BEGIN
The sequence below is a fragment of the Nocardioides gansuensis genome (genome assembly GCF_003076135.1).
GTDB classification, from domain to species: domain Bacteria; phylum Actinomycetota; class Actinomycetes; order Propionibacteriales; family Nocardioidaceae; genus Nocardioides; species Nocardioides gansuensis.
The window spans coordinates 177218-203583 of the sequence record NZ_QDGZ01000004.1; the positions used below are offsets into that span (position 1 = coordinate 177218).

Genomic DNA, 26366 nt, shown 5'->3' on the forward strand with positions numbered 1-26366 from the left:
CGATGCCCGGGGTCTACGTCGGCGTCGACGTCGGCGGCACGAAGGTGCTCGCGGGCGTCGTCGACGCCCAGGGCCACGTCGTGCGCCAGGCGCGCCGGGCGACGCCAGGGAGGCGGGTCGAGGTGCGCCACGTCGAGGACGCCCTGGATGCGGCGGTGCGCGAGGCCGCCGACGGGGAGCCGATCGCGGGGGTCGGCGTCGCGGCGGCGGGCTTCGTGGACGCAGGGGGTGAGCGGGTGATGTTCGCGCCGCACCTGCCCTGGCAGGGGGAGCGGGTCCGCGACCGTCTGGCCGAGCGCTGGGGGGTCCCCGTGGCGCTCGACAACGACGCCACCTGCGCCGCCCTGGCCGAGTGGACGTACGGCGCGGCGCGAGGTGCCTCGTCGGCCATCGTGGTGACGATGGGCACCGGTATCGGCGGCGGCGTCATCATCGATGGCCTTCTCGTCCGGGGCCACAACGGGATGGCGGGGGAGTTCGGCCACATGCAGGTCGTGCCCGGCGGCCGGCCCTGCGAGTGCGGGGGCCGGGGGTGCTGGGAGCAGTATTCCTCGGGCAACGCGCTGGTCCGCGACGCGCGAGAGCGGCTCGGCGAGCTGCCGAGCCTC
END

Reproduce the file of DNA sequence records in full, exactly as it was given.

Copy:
The sequence below is a fragment of the Nocardioides gansuensis genome (genome assembly GCF_003076135.1).
GTDB classification, from domain to species: domain Bacteria; phylum Actinomycetota; class Actinomycetes; order Propionibacteriales; family Nocardioidaceae; genus Nocardioides; species Nocardioides gansuensis.
The window spans coordinates 177218-203583 of the sequence record NZ_QDGZ01000004.1; the positions used below are offsets into that span (position 1 = coordinate 177218).

Genomic DNA, 26366 nt, shown 5'->3' on the forward strand with positions numbered 1-26366 from the left:
CGATGCCCGGGGTCTACGTCGGCGTCGACGTCGGCGGCACGAAGGTGCTCGCGGGCGTCGTCGACGCCCAGGGCCACGTCGTGCGCCAGGCGCGCCGGGCGACGCCAGGGAGGCGGGTCGAGGTGCGCCACGTCGAGGACGCCCTGGATGCGGCGGTGCGCGAGGCCGCCGACGGGGAGCCGATCGCGGGGGTCGGCGTCGCGGCGGCGGGCTTCGTGGACGCAGGGGGTGAGCGGGTGATGTTCGCGCCGCACCTGCCCTGGCAGGGGGAGCGGGTCCGCGACCGTCTGGCCGAGCGCTGGGGGGTCCCCGTGGCGCTCGACAACGACGCCACCTGCGCCGCCCTGGCCGAGTGGACGTACGGCGCGGCGCGAGGTGCCTCGTCGGCCATCGTGGTGACGATGGGCACCGGTATCGGCGGCGGCGTCATCATCGATGGCCTTCTCGTCCGGGGCCACAACGGGATGGCGGGGGAGTTCGGCCACATGCAGGTCGTGCCCGGCGGCCGGCCCTGCGAGTGCGGGGGCCGGGGGTGCTGGGAGCAGTATTCCTCGGGCAACGCGCTGGTCCGCGACGCGCGAGAGCGGCTCGGCGAGCTGCCGAGCCTC